Last week, I wrote about a new partnership between the Federal Emergency Management Agency (FEMA) and theÂ International Association of Chiefs of Police to research how to improve the publicâ€™s response to suspicious activity. The findings will help the government as it expands the “See Something, Say Something” campaign nationally which was announced earlier this month by U.S. Homeland Security Secretary Janet Napolitano.
I am supportive of this new initiative. But I received two critical comments on the post, which I think nicely represent the skepticism that a good deal of the public has about these citizen terrorism awareness campaigns. They prompted me to write this separate post pointing out the difficult (yet do-able) challenge facing DHS and FEMA in designing both the content and then carefully implementing a meaningful program.
(This skepticism will only be increased by the publication this week of a majorÂ Washington Post series, “Top Secret America”, which will raise more questions among the public about the need to further expand security. Its thesis:Â ”The top-secret world the government created in response to the terrorist attacks of Sept. 11, 2001, has become so large, so unwieldy and so secretive that no one knows how much money it costs, how many people it employs, how many programs exist within it or exactly how many agencies do the same work.”)
The two comments I received last week on the blog post:
“Hmmm, to what extent do these programs produce valuable intelligence versus wasting law enforcement time and effort and infringing citizen privacy and rights by putting public security surveillance in the hands (and eyes) of untrained people.” (Roberto)
“FEMA is wasting tax money by interfering with local law enforcement citizens and law enforcement have already demonstrated capacity to respond but FEMA has not FEMA needs to do what it is qualified to do: write checks.” (Dr. Marchand)
These are typical of the reaction I hear from some Americans — coming from all political stripes — who question such a citizen role whether it be for philosophical or logistical reasons. It echoes the feedback Janet Napolitano heard last year at a major speech on public involvement in homeland security she made at the Council on Foreign Relations.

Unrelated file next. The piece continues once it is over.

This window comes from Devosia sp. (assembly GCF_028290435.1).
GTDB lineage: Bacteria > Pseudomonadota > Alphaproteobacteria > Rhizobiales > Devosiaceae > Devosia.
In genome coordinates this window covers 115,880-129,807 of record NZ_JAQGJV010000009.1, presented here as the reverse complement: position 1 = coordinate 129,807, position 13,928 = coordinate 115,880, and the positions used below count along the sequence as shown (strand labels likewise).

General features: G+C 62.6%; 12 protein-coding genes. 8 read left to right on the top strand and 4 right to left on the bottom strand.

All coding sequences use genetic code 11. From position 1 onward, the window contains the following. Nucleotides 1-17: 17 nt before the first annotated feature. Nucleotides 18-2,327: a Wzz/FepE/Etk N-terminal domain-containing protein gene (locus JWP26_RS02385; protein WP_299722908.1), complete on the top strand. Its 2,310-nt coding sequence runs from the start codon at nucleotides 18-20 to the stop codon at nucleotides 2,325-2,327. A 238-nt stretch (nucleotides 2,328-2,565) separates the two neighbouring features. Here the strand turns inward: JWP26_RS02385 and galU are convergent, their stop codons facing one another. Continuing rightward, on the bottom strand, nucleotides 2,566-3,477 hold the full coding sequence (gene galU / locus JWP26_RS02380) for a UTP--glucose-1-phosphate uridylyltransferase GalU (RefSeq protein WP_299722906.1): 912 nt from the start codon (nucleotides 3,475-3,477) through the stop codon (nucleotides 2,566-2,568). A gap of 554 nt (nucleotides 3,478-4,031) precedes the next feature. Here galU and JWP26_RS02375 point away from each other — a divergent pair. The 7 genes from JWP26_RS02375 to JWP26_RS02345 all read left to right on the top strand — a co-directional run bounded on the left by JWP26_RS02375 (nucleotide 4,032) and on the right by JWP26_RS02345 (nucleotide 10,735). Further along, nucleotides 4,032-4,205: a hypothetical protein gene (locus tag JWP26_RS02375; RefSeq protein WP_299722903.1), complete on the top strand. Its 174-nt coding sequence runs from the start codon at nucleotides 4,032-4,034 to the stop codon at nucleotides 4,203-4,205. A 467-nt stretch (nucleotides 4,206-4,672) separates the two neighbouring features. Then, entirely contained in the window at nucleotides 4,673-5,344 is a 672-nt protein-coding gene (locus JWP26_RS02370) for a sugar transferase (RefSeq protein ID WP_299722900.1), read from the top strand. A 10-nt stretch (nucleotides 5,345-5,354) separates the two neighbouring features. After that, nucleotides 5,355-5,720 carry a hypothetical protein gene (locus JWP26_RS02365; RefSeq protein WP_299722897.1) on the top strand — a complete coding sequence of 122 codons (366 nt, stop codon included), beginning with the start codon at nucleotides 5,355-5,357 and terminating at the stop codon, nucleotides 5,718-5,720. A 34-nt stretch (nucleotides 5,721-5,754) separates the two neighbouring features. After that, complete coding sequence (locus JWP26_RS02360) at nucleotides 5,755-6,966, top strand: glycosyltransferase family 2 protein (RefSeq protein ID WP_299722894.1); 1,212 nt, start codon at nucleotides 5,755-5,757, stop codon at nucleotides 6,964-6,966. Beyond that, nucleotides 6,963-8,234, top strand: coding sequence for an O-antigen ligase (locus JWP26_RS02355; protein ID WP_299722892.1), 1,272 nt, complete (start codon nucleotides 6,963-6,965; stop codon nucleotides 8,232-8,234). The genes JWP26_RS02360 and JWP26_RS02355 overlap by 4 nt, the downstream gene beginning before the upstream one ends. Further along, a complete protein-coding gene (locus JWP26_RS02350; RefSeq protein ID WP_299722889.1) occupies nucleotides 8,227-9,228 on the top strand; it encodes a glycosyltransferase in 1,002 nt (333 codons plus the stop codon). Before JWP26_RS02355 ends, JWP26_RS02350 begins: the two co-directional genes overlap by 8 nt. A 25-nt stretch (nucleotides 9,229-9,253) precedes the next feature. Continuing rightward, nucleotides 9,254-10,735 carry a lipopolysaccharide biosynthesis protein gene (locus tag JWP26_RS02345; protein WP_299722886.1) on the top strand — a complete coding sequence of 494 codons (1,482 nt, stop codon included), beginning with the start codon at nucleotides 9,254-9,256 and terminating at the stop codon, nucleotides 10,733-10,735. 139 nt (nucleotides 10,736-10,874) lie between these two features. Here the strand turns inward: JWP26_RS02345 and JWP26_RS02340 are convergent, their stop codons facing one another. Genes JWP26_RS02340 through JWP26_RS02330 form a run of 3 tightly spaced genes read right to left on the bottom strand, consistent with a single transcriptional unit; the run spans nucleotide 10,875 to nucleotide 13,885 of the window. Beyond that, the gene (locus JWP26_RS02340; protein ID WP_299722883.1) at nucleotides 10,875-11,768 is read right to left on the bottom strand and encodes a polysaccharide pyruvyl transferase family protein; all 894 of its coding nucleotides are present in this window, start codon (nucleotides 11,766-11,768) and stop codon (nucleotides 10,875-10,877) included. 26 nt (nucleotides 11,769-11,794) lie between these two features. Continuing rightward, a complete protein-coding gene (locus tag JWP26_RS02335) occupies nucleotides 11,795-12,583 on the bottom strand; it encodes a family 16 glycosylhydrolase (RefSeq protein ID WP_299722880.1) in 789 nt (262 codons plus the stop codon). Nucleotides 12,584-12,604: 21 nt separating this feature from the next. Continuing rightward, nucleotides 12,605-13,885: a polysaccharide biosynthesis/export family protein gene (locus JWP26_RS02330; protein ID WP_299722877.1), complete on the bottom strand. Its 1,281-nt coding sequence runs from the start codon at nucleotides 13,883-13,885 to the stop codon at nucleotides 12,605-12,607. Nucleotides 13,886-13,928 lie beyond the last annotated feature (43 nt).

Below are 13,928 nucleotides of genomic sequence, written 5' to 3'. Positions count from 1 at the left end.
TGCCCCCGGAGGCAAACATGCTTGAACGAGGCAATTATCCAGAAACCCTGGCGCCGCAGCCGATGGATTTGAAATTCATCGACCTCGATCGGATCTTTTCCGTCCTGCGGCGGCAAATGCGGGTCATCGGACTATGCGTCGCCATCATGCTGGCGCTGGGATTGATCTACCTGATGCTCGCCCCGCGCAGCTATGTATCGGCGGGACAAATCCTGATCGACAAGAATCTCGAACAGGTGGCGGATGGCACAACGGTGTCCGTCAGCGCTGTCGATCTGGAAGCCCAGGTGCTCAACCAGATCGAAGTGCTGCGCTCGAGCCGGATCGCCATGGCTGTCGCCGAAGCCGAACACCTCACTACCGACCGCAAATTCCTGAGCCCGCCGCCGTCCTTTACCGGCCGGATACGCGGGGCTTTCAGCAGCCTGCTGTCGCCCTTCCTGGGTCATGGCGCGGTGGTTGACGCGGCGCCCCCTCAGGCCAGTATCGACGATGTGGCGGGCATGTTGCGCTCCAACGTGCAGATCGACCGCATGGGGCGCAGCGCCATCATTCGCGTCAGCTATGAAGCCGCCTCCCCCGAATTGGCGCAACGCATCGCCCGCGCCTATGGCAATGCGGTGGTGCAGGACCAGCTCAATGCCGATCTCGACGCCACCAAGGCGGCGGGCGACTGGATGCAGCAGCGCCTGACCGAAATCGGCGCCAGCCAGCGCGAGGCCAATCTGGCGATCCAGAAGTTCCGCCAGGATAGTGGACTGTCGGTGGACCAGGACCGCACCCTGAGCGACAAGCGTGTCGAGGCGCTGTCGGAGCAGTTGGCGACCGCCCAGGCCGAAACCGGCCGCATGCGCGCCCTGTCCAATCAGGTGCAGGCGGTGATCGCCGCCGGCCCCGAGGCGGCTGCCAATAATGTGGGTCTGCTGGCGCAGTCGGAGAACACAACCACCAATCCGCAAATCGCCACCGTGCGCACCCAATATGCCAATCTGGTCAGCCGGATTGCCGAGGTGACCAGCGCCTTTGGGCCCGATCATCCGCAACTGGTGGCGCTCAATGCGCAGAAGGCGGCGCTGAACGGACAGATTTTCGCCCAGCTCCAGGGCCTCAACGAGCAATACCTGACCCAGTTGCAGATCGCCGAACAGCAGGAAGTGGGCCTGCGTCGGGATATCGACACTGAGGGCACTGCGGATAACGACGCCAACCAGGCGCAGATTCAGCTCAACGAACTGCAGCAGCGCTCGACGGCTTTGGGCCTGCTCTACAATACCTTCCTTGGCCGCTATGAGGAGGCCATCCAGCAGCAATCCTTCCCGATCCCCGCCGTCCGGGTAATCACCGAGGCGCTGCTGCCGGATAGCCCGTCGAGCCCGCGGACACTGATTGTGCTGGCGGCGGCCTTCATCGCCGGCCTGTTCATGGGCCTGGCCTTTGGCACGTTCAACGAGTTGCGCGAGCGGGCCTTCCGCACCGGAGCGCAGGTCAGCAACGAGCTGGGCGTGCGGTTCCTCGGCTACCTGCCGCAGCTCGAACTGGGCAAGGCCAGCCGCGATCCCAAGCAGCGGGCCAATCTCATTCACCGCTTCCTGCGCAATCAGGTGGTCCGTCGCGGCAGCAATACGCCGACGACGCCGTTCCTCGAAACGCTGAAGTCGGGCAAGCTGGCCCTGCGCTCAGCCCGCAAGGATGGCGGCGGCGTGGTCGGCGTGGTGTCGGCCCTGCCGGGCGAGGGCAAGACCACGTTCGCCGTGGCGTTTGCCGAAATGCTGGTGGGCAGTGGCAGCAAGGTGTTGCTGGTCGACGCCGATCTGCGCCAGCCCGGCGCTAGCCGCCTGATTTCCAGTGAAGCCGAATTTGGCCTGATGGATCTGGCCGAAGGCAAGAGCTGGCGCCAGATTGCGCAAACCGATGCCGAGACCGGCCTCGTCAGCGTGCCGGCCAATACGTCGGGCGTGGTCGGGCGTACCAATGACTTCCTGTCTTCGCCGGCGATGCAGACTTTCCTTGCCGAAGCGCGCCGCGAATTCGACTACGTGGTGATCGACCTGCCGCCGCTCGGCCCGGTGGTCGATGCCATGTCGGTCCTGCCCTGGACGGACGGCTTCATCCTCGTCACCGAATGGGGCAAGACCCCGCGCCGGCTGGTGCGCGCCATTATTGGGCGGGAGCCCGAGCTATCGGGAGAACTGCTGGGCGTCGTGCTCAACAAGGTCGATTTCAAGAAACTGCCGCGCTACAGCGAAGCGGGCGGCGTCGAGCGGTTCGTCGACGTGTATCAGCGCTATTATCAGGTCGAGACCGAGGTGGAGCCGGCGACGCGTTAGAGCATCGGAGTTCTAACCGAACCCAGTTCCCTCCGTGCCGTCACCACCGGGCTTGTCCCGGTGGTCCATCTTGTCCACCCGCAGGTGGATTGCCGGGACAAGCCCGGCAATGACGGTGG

A small portion of her remarks that morningÂ touched on her plans to have theÂ agency take “a much closer look at how we can support and inform our greatest asset, individual citizens, and with them the private sector. You are the ones who know if something is not right in your communities, such as a suspicious package or unusual activityâ€¦with basic training, every one of us can become better first preventers as well as first responders.”
Afterwards, it was a little surprising but revelatory that the much of the question-and-answer portion was taken up by audience members expressing concern about thatÂ making Americans better â€œfirst preventersâ€ might impinge onÂ civil liberties. And, this was from a politically friendly and highly sophisticated crowd.
So, as DHS and FEMA start planning how to expand the program, I wanted to relay the input I have received on this issue. These comments have only reinforced my reporting that it will be challenging to develop and implement a program that really does capitalize on the public as a homeland asset but does so in a careful, sensitive and useful way. It will require research on how these unfamiliar threats should be best communicated to the public using new technologies.
It will need to show specifically how the public can be helpful in helping law enforcement and share more success stories as models. And, it should emphasize that any anti-terror initiative will ask the same things of the citizenry that many of us are already doing in our communities on crime prevention as part of efforts like Neighborhood Watch.
The Washington Post series will undoubtedly raise questions about creating even more security initiatives and might have an impact on the development of the national “See Something, Say Something” campaign. But I think that would be a mistake. There is a need to further involve the public as an asset in the nation’s homeland security. But what it does underscore is that any program needs to have a sharp focus, clear objectives, ongoing communication and followup if it is to work.